Oilers Offseason Targets: Tyler Myers

Oilers Offseason Targets: Tyler Myers


Oilers Offseason Targets: Tyler Myers


Adding a top-four right-shot defender has seemingly been a key item for the Edmonton Oilers in every off-season for over a decade. The club addressed the position for the future when they drafted Evan Bouchard last June, but the position is still a relative weak spot on the NHL roster.

Adam Larsson, the top option on the right side, is overwhelmed as a top-pairing defender. He’s a solid player, without doubt a top-four defender, but the last two seasons have left questions surrounding his ability on the top-pairing. Kris Russell has struggled on the right side, while Matt Benning is a serviceable third-pairing option.

Edmonton’s left side looks solid now and for the future. The right side needs work and could be an area that Ken Holland decides to address this summer. If he goes the UFA route, a long rumored target could be at the top of his list. That target? Hulking rearguard Tyler Myers.

Why Is He Out There?:

The Jets, sneakily, are one of the most interesting teams to watch this off-season. Myers is slated to hit free agency while odds are Jacob Trouba will be traded at some point. Patrik Laine’s contract is up, while Kyle Conner, Brandon Tanev and Andrew Copp will all need new deals too.

Money is likely to be a problem in Winnipeg this summer, and Myers is on track to be overpaid as an established defender hitting a mostly barren market. There aren’t a lot of top-four defenders testing the waters, and that’s likely to earn Myers more than he is worth.

The Jets, a smart organization when it comes to contract situations, very well could shake hands with Myers and let him walk.

What Does He Do Well?:

Teams love Myers because he’s a 6’8″, 229 pound defender that skates reasonably well and can handle a top-four role. He’s a decent puck mover and also brings that physically intimidating element to the table. Teams can’t get over themselves when it comes to his combination of size and skill.

He’s not an elite offensive defender by any means, but Myers is pretty consistently a 30 point guy. He posted totals of 9-22-31 in 80 games this past season, one year removed from a 36 point campaign in 2017-18.

Durability isn’t a huge issue with Myers, but he did only play in eleven games in 2016-17. The good news? He’s only missed two regular season games since then, playing all 82 in 2017-18.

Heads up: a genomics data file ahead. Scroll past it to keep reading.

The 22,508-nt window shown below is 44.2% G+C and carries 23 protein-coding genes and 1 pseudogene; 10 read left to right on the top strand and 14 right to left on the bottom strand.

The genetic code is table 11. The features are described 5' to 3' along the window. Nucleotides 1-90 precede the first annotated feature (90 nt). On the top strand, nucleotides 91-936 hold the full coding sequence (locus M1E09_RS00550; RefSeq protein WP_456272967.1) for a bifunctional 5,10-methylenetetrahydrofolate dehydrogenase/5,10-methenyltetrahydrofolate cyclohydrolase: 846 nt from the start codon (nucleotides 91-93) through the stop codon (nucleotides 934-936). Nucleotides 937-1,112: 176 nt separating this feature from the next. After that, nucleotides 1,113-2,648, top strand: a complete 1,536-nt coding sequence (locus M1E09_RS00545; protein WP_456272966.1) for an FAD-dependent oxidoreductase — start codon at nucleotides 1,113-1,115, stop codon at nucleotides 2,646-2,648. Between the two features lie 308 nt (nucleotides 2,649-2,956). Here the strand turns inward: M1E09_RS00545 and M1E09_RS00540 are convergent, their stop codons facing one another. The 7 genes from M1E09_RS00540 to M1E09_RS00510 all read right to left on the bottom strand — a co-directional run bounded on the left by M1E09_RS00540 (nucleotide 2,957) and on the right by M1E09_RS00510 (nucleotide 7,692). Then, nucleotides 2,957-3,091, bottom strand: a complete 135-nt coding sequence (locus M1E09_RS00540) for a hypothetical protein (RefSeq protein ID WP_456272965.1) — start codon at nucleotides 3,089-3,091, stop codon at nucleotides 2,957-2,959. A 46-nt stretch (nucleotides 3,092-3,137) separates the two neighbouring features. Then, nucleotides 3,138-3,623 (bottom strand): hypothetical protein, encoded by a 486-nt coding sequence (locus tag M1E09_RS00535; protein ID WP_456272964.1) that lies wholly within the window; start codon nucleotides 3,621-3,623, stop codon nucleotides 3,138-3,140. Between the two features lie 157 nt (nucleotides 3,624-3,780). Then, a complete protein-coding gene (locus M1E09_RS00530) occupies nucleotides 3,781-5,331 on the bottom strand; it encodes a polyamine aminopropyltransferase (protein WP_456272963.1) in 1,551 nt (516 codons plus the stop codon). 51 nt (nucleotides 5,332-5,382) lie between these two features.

Myers’ possession metrics weren’t anything to write home about in 2018-19. Per hockey-reference, Myers posted a 48.8% Corsi-For this past season, a mark that was negative (-.2%) compared to his teammates.

Myers’ 48% Fenwick For at even strength was -1.2% compared to his teammates, while his PDO was actually above average (101.4). Myers was getting good luck on the ice, but wasn’t driving the play and was a slight negative on his teammates when it came to possession.

Here’s a look at his scouting report via The Sports Forecaster.

Is incredibly big and lanky, but also a very good skater for his size. Can play in all game situations and also boasts good offensive ability. Can also be a big-minute, shutdown defender. While he is huge at 6-8, 229 pounds, he isn’t always aggressive in the defensive zone. Is also prone to making mistakes with the puck. Can be beaten by quickness due to his gangly size.

Long Range Potential:

Solid, all-round defenseman with a little upside.

Where Will He Play / Where Should He Play?:

I think Myers is still a top-four defender in the NHL, but is a better bet on the second-pairing of a team. I don’t think he ever lived up to the potential he flashed in his rookie season with Buffalo as a top-pairing anchor on the blue-line. He’s a good player, but not a difference-maker.

In Edmonton, Myers is pretty comparable to Larsson. They are both solid players, but overwhelmed in a top-pairing role. Larsson and Myers would be interchangeable on the top two pairings in my mind.

What Will He Cost?:

Myers’ most recent contract, a seven-year deal, carried an AAV of $5,500,000. As a top-four defender before the age of 30 with NHL experience and his size, he’s going to get a hefty raise.

I could see Myers getting upwards of $7,500,000 per year on a five-or-six year deal. That’s far too rich for my blood, and it’s a contract that Holland simply cannot fit in Edmonton.

Closing Argument:

Myers is a good player, and I have time for him on my blueline. At the likely contract he is going to get? Not a chance. If Myers were around $4,500,000 per season I would consider it, but I’m not paying him premium dollars with term.

Shopping in free agency can be a dangerous venture, and no contract could backfire more than Myers’ this summer. Holland should steer clear.

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